By Mark S. Nelson, J.D.
The House passed legislation that would establish a taskforce within the SEC to address a range of issues that can impact older investors. The National Senior Investor Initiative Act of 2019 (also called the Senior Security Act) (H.R. 1876), co-sponsored by Rep. Josh Gottheimer (D-NJ) and Rep. Trey Hollingsworth (R-Ind), would require the taskforce and the GAO to report to Congress on the financial abuse of senior investors. The bill passed by a vote of 392-20
Taskforce to make recommendations. If enacted, the bill would create the Senior Investor Taskforce within the Commission to consider issues unique to senior investors. The taskforce’s director would be appointed by, and report to, the Chairman. The taskforce would have a lifespan of 10 years, although the Chairman could reestablish the taskforce.
The functions of the taskforce would emphasize four topics: (1) financial exploitation and cognitive decline; (2) possible changes to SEC regulations and to the rulebooks of self-regulatory organizations; (3) coordination within and without the SEC, including with the Elder Justice Coordinating Council; and (4) coordination with state securities regulators and state law enforcement authorities and with other federal regulators.
The Senior Investor Taskforce would have to report to Congress every two years, but not until the GAO submits a report to Congress and to the taskforce on financial issues affecting senior citizens. The taskforce’s reports would focus on eight topics, including the “most serious issues” for senior investors regarding financial products and services and the existing policies and procedures of market participants such as broker-dealers and investment advisers. The bill would define the persons to be studied as those who are over age 65, although the SEC portion of the bill uses the term “senior investor” to describe these persons and the GAO portion of the bill uses the term “senior citizen.”
Bipartisan support. On the House floor, Rep. Gottheimer, citing a report published by the Senate Special Committee on Aging, told members that seniors are the victims of nearly $3 billion in scams each year. The bill’s co-sponsor, Rep. Hollingsworth, added that the problem will continue to grow while also describing two common scams where fraudsters seek to persuade seniors to pay money to help foreign princes or other supposed dignitaries come to the U.S. or to pay money to get family members out of foreign prisons where they are supposedly being held.
Democratic floor manager Rep. Bill Foster (D-Ill) noted that seniors’ memory and judgment issues can make them vulnerable to exploitation. In July 2014, a meeting of the SEC's Investor Advisory Committee explored this aspect of elder abuse. Kathy Greenlee, then-Administrator of the Administration for Community Living and Assistant Secretary for Aging, U.S. Department of Health & Human Services, made the case (see video beginning at 2:03:14) for the SEC and other federal regulators to become more involved in protecting elderly investors. Greenlee said that elder financial abuse is about old age, not just money. She also cited two risk factors that may account for the growth of elder financial abuse: loss of cognitive function and social isolation.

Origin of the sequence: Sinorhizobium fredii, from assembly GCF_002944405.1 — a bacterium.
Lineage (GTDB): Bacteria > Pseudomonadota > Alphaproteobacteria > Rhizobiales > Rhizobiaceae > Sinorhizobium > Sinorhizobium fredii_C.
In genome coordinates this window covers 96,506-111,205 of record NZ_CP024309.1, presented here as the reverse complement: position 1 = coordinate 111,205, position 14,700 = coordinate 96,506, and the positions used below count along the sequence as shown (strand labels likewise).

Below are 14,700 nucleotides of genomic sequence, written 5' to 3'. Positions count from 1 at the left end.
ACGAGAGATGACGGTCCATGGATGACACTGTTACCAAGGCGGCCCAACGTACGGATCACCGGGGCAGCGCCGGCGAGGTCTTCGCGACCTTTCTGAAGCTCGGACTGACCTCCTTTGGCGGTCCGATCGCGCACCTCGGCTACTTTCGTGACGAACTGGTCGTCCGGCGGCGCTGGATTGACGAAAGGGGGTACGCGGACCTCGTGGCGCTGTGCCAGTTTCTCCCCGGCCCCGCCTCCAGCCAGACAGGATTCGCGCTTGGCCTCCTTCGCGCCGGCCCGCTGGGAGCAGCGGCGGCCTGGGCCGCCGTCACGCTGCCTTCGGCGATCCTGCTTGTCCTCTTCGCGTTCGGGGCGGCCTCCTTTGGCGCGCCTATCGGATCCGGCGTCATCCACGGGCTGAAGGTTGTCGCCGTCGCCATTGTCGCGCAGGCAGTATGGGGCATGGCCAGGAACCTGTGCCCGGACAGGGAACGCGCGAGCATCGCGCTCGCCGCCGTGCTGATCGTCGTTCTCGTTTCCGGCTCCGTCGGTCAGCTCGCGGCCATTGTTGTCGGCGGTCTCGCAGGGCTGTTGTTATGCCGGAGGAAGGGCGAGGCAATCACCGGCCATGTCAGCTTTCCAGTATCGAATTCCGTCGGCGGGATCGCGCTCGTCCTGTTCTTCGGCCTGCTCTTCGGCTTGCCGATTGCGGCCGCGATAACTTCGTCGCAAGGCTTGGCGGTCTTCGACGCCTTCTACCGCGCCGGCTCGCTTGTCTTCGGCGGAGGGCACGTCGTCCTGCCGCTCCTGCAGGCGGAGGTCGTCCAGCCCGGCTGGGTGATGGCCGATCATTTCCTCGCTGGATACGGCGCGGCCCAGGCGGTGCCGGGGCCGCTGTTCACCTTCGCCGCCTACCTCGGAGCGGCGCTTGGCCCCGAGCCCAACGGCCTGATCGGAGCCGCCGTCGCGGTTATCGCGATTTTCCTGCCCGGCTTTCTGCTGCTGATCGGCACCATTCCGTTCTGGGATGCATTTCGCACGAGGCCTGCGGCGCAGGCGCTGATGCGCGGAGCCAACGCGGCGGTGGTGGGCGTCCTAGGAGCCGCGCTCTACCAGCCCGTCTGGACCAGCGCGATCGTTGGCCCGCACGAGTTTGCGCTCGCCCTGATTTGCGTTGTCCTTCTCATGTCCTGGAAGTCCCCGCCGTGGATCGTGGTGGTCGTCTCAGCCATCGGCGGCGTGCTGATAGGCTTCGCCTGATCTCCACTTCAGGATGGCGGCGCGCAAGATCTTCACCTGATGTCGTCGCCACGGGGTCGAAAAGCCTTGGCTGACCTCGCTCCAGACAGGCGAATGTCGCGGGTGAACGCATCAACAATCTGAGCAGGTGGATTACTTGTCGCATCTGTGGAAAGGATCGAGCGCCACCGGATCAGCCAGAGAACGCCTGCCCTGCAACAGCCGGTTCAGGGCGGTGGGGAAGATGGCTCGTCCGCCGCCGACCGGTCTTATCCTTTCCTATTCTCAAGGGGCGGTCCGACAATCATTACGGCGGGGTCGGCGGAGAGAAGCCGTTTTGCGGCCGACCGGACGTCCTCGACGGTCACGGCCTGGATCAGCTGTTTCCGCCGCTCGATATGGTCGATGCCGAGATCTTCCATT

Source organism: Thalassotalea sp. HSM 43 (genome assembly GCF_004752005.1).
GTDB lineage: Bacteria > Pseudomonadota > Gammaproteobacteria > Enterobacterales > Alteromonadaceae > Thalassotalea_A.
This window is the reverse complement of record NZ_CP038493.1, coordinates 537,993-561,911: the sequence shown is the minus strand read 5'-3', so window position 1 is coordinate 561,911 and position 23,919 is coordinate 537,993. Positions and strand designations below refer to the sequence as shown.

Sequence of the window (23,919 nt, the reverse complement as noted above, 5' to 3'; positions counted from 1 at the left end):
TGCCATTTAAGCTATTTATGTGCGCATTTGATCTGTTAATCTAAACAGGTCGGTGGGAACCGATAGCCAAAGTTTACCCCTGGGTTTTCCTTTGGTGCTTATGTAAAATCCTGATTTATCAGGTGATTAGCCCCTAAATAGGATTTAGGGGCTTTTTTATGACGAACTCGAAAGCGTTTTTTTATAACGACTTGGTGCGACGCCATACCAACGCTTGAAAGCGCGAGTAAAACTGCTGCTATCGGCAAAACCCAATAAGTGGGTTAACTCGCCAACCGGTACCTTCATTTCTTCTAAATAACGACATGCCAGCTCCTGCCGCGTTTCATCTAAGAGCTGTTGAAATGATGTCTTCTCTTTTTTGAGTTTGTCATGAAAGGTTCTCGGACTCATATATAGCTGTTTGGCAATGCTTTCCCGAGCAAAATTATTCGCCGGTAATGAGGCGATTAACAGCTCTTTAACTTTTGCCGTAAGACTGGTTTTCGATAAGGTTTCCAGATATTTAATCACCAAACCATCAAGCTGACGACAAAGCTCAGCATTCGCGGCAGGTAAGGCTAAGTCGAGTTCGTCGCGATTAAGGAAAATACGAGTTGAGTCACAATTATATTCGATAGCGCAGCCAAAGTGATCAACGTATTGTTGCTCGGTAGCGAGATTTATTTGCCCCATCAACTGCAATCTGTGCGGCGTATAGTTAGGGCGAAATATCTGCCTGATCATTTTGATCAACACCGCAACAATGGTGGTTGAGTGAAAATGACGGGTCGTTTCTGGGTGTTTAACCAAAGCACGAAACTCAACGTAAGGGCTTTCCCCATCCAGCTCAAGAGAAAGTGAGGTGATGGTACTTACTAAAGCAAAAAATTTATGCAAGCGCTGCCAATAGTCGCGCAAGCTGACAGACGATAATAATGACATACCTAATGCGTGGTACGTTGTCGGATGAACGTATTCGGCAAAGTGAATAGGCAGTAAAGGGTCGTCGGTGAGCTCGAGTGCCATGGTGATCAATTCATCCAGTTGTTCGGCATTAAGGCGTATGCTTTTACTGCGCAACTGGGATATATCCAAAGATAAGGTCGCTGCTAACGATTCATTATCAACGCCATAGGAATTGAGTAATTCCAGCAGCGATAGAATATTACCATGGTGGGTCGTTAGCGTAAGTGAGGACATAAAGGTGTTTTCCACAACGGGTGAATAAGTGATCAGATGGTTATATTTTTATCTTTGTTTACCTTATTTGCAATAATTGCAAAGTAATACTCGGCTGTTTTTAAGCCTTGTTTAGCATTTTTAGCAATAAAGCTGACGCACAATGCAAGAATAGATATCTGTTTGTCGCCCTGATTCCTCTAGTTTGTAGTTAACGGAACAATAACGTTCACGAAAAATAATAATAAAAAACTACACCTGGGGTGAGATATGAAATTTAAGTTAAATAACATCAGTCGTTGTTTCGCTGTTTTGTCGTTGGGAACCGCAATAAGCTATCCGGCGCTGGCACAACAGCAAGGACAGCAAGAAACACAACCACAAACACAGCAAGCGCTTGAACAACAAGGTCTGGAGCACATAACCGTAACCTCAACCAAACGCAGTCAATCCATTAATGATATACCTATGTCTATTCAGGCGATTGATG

Republican manager French Hill (R-Ark) remarked that preventing fraud against seniors is important because seniors hold much of the U.S.’s investment assets. He also observed that fraud problems extend beyond seniors’ financial relationships to seniors’ interactions with other trusted individuals such as accountants and lawyers.
State regulators also have given their support for provisions in the bill that would promote consultation between federal and state authorities. Michael S. Pieciak, President of the North American Securities Administrators Association and commissioner on the Vermont Department of Financial Regulation, said in a letter to Rep. Gottheimer that, should the bill become law, it will help inform regulators about the problem of elder financial exploitation.
Financial literacy. The House also passed by a vote of 411-6 the related H. Res. 328, which would promote financial literacy for seniors (a separate resolution that would target financial literacy for young adults passed by voice vote). Although the resolution for seniors would not alter securities laws as would the National Senior Investor Initiative Act, its recitations nevertheless demonstrate the scope of elder financial abuse: (1) just one in 44 cases is reported; (2) 10,000 baby boomers turn 65 every day; (3) one in five citizens over age 65 are victims of financial, property, or identity offenses; and (4) annual losses due to elder financial abuse total $36.5 billion. The statistics cited by the resolution come from the National Adult Protective Services Association, the Investor Protection Trust, and the National Center on Aging.
The one bill and two resolutions passed by the House would complement other recently-enacted legislation aimed at protecting seniors. For example, the Senior$afe Act of 2017 (S. 223; H.R. 3758), sponsored by Sen. Susan Collins (R-Maine) and then-Rep. Kyrsten Sinema (D-Ariz) (Sinema is now a U.S. Senator), eventually became law in 2018 as Section 303 of the Economic Growth, Regulatory Relief, and Consumer Protection Act (S. 2155). The Senior$afe Act provides immunity from suit to individuals and financial institutions that report suspected financial abuse of seniors, provided that those who make such reports have received mandated training.